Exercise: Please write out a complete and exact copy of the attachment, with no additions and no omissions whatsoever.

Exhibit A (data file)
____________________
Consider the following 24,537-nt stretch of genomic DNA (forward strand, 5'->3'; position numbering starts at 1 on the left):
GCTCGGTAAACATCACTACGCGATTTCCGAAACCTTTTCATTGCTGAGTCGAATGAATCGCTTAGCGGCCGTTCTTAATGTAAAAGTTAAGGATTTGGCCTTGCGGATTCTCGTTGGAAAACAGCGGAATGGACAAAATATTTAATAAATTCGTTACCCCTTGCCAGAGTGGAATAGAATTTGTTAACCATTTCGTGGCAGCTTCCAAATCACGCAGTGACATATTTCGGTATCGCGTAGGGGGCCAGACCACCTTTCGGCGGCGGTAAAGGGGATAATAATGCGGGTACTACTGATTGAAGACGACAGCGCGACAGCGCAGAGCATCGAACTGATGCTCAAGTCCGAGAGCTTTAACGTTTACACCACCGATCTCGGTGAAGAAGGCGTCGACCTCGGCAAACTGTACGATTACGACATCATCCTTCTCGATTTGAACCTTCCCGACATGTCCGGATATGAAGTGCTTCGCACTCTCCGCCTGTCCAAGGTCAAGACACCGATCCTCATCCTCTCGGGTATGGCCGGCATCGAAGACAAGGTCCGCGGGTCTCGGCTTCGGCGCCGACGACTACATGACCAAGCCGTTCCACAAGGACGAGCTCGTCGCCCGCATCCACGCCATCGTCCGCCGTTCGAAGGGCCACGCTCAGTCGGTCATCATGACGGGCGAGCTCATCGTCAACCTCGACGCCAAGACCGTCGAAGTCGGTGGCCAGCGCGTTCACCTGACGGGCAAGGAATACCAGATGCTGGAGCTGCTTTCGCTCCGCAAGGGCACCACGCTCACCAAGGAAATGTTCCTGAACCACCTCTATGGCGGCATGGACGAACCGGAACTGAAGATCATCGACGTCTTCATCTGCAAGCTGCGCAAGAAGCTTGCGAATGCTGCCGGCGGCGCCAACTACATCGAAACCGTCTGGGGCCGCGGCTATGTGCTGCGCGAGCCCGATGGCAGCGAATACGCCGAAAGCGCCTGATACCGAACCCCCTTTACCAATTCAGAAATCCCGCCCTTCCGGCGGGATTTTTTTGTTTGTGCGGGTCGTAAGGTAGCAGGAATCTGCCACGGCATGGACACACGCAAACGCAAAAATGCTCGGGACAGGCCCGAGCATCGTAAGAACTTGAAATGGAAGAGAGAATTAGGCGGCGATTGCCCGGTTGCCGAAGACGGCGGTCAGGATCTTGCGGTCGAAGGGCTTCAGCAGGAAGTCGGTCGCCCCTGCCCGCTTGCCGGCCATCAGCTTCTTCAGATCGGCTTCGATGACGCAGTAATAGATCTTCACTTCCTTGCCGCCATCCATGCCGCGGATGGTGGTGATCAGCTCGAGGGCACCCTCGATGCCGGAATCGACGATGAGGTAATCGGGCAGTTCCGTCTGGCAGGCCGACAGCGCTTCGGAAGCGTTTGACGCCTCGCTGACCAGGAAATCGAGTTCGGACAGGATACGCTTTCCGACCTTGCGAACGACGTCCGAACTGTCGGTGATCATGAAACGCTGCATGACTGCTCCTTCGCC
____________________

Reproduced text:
Consider the following 24,537-nt stretch of genomic DNA (forward strand, 5'->3'; position numbering starts at 1 on the left):
GCTCGGTAAACATCACTACGCGATTTCCGAAACCTTTTCATTGCTGAGTCGAATGAATCGCTTAGCGGCCGTTCTTAATGTAAAAGTTAAGGATTTGGCCTTGCGGATTCTCGTTGGAAAACAGCGGAATGGACAAAATATTTAATAAATTCGTTACCCCTTGCCAGAGTGGAATAGAATTTGTTAACCATTTCGTGGCAGCTTCCAAATCACGCAGTGACATATTTCGGTATCGCGTAGGGGGCCAGACCACCTTTCGGCGGCGGTAAAGGGGATAATAATGCGGGTACTACTGATTGAAGACGACAGCGCGACAGCGCAGAGCATCGAACTGATGCTCAAGTCCGAGAGCTTTAACGTTTACACCACCGATCTCGGTGAAGAAGGCGTCGACCTCGGCAAACTGTACGATTACGACATCATCCTTCTCGATTTGAACCTTCCCGACATGTCCGGATATGAAGTGCTTCGCACTCTCCGCCTGTCCAAGGTCAAGACACCGATCCTCATCCTCTCGGGTATGGCCGGCATCGAAGACAAGGTCCGCGGGTCTCGGCTTCGGCGCCGACGACTACATGACCAAGCCGTTCCACAAGGACGAGCTCGTCGCCCGCATCCACGCCATCGTCCGCCGTTCGAAGGGCCACGCTCAGTCGGTCATCATGACGGGCGAGCTCATCGTCAACCTCGACGCCAAGACCGTCGAAGTCGGTGGCCAGCGCGTTCACCTGACGGGCAAGGAATACCAGATGCTGGAGCTGCTTTCGCTCCGCAAGGGCACCACGCTCACCAAGGAAATGTTCCTGAACCACCTCTATGGCGGCATGGACGAACCGGAACTGAAGATCATCGACGTCTTCATCTGCAAGCTGCGCAAGAAGCTTGCGAATGCTGCCGGCGGCGCCAACTACATCGAAACCGTCTGGGGCCGCGGCTATGTGCTGCGCGAGCCCGATGGCAGCGAATACGCCGAAAGCGCCTGATACCGAACCCCCTTTACCAATTCAGAAATCCCGCCCTTCCGGCGGGATTTTTTTGTTTGTGCGGGTCGTAAGGTAGCAGGAATCTGCCACGGCATGGACACACGCAAACGCAAAAATGCTCGGGACAGGCCCGAGCATCGTAAGAACTTGAAATGGAAGAGAGAATTAGGCGGCGATTGCCCGGTTGCCGAAGACGGCGGTCAGGATCTTGCGGTCGAAGGGCTTCAGCAGGAAGTCGGTCGCCCCTGCCCGCTTGCCGGCCATCAGCTTCTTCAGATCGGCTTCGATGACGCAGTAATAGATCTTCACTTCCTTGCCGCCATCCATGCCGCGGATGGTGGTGATCAGCTCGAGGGCACCCTCGATGCCGGAATCGACGATGAGGTAATCGGGCAGTTCCGTCTGGCAGGCCGACAGCGCTTCGGAAGCGTTTGACGCCTCGCTGACCAGGAAATCGAGTTCGGACAGGATACGCTTTCCGACCTTGCGAACGACGTCCGAACTGTCGGTGATCATGAAACGCTGCATGACTGCTCCTTCGCC